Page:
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The ability of dogs to understand is greater than we imagined!


The ability of dogs to understand is greater than we imagined!

Brain scans of our canine friends show that they are able to associate words with tone of voice to process meaning.

sat down! Stop! Move! Obedient boy! Many of us use these words with our closest animal friends every day, and a recent new study suggests that dogs may actually be able to understand a fair part of what we say, and even pay special attention to how we say it.

The findings, published in the journal Science, may prove what dog lovers have been believing: that their best friends can process language differently than they have long believed. “We think that words are something for humans, but in reality dogs can process word meanings and the tone of speech in a way that is very similar to what humans do,” says lead author of the study Ateleh Andiks, a neuroscientist at Eutvos Lorand University in Budapest.

Scientists have long believed that the human ability to form words - the building blocks of language - arose as a distinct brain mechanism to support the ability to communicate. Andyx explains that words are arbitrary sounds to which humans assign meanings. In general, this ability does not manifest itself in other animals, and Andycks notes that although dogs cannot pronounce words, they seem to be able to understand a wide range of them; Dogs sit, pick up what is thrown at them, shake hands and cuddle, in response to the caresses of their human owners every day.

To test the words dogs can recognize, Andyx and his team recruited thirteen dogs of different breeds, from Border Collie to Golden Retrievers. They trained the dogs to lie still in an fMRI machine for seven minutes, then played a recording of the dog trainer, and while the dogs listened to the recording, the scientists measured their brain activity.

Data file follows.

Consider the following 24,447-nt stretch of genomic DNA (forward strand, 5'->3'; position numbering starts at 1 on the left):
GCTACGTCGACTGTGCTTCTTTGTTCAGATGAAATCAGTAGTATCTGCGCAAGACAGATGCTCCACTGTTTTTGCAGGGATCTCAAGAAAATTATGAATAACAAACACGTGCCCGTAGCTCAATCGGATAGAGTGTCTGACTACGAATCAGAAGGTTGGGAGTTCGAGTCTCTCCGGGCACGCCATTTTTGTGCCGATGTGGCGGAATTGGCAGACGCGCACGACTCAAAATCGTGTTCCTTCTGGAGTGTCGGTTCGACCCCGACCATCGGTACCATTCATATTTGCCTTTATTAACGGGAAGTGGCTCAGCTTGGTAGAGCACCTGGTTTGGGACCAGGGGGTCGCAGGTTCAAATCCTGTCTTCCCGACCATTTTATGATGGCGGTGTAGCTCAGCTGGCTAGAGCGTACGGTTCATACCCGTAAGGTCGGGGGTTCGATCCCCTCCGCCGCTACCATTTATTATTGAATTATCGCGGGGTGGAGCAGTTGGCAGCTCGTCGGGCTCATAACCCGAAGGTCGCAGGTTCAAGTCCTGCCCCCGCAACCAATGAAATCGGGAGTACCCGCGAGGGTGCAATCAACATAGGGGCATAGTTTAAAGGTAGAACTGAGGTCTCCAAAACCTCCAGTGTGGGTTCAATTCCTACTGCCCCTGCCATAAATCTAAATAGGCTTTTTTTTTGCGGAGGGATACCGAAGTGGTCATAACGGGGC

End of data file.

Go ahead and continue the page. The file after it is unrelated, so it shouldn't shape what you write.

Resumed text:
The research team tested different combinations of words and phonemes. For example, one of the recordings contains encouraging phrases such as "Well done!" In a high pitched, encouraging tone, in another recording, the coach may repeat the same phrase but in a neutral tone, or say random, incomprehensible sentences consisting of only linking words such as “if” and “whatever.”

The researchers reported that the results of the survey indicated that dogs - like humans - use different areas of the brain to process different parts of speech, as they use the left hemisphere to analyze the meanings of words, and the right hemisphere to analyze the tone of voice. It also seemed that the dogs participating in the experiment were able to put these two pieces of information together; When positive words match a positive tone of voice, the reward centers and dopamine release are activated in their brains. However, when positive words were combined with neutral tones of voice, reward circuits were less active. On the other hand, when non-meaningful words were spoken in a positive tone, the dogs' reward circuits did not respond at all. “Dogs are very smart, so complimenting them with the right tone of voice equals the effect of other rewards such as food, and patting their back in approval.”

These findings add to previous studies showing that dogs can process nonverbal cues such as tone of voice, says Victoria Ratcliffe, an animal behavior researcher at the University of Sussex who was not involved in this study. In research conducted by Ratcliffe she found that dogs can distinguish between male and female voices, and can even distinguish the tone of voice in a sentence in a foreign language. "This new study proves that dogs can pick up more information than we thought," says Ratcliffe.

And although we don't know exactly what dogs' brains interpret when they hear words of praise, these findings suggest that the words have some kind of representation and meaning in their brains, Ratcliffe adds. It is also possible that other animals use the same areas of the brain to process language. Studying animals that display similar hemispheric biases toward their vocalizations - such as primates, sea lions and horses - could reveal important clues about how old language processing mechanisms are, said Ratcliffe. common to all mammals.